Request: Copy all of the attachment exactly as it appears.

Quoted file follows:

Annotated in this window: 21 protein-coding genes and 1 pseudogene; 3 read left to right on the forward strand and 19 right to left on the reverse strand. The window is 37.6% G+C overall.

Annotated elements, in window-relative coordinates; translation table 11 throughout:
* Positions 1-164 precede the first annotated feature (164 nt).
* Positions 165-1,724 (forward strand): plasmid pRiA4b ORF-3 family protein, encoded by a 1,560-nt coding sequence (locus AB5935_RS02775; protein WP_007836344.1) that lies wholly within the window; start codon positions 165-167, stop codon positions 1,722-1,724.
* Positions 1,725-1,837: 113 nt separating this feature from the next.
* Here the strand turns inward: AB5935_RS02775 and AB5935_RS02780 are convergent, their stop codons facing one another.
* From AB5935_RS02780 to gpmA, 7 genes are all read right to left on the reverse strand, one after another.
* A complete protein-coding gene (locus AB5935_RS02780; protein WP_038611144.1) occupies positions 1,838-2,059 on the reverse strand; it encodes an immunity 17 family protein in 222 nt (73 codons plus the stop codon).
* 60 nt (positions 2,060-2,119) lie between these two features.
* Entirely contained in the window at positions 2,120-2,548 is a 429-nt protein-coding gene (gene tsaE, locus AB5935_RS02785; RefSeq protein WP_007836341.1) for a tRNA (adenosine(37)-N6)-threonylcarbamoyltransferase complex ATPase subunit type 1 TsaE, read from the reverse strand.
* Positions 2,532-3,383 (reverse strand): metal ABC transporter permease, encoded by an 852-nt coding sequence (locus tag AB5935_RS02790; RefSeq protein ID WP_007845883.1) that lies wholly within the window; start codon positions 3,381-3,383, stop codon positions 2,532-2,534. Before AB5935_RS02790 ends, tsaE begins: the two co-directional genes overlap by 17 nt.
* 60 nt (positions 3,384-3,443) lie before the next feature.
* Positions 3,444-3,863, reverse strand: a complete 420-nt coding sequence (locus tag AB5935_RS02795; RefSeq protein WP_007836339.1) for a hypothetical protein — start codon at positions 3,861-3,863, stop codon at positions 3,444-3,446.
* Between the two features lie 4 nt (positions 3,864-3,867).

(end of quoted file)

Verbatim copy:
Annotated in this window: 21 protein-coding genes and 1 pseudogene; 3 read left to right on the forward strand and 19 right to left on the reverse strand. The window is 37.6% G+C overall.

Annotated elements, in window-relative coordinates; translation table 11 throughout:
* Positions 1-164 precede the first annotated feature (164 nt).
* Positions 165-1,724 (forward strand): plasmid pRiA4b ORF-3 family protein, encoded by a 1,560-nt coding sequence (locus AB5935_RS02775; protein WP_007836344.1) that lies wholly within the window; start codon positions 165-167, stop codon positions 1,722-1,724.
* Positions 1,725-1,837: 113 nt separating this feature from the next.
* Here the strand turns inward: AB5935_RS02775 and AB5935_RS02780 are convergent, their stop codons facing one another.
* From AB5935_RS02780 to gpmA, 7 genes are all read right to left on the reverse strand, one after another.
* A complete protein-coding gene (locus AB5935_RS02780; protein WP_038611144.1) occupies positions 1,838-2,059 on the reverse strand; it encodes an immunity 17 family protein in 222 nt (73 codons plus the stop codon).
* 60 nt (positions 2,060-2,119) lie between these two features.
* Entirely contained in the window at positions 2,120-2,548 is a 429-nt protein-coding gene (gene tsaE, locus AB5935_RS02785; RefSeq protein WP_007836341.1) for a tRNA (adenosine(37)-N6)-threonylcarbamoyltransferase complex ATPase subunit type 1 TsaE, read from the reverse strand.
* Positions 2,532-3,383 (reverse strand): metal ABC transporter permease, encoded by an 852-nt coding sequence (locus tag AB5935_RS02790; RefSeq protein ID WP_007845883.1) that lies wholly within the window; start codon positions 3,381-3,383, stop codon positions 2,532-2,534. Before AB5935_RS02790 ends, tsaE begins: the two co-directional genes overlap by 17 nt.
* 60 nt (positions 3,384-3,443) lie before the next feature.
* Positions 3,444-3,863, reverse strand: a complete 420-nt coding sequence (locus tag AB5935_RS02795; RefSeq protein WP_007836339.1) for a hypothetical protein — start codon at positions 3,861-3,863, stop codon at positions 3,444-3,446.
* Between the two features lie 4 nt (positions 3,864-3,867).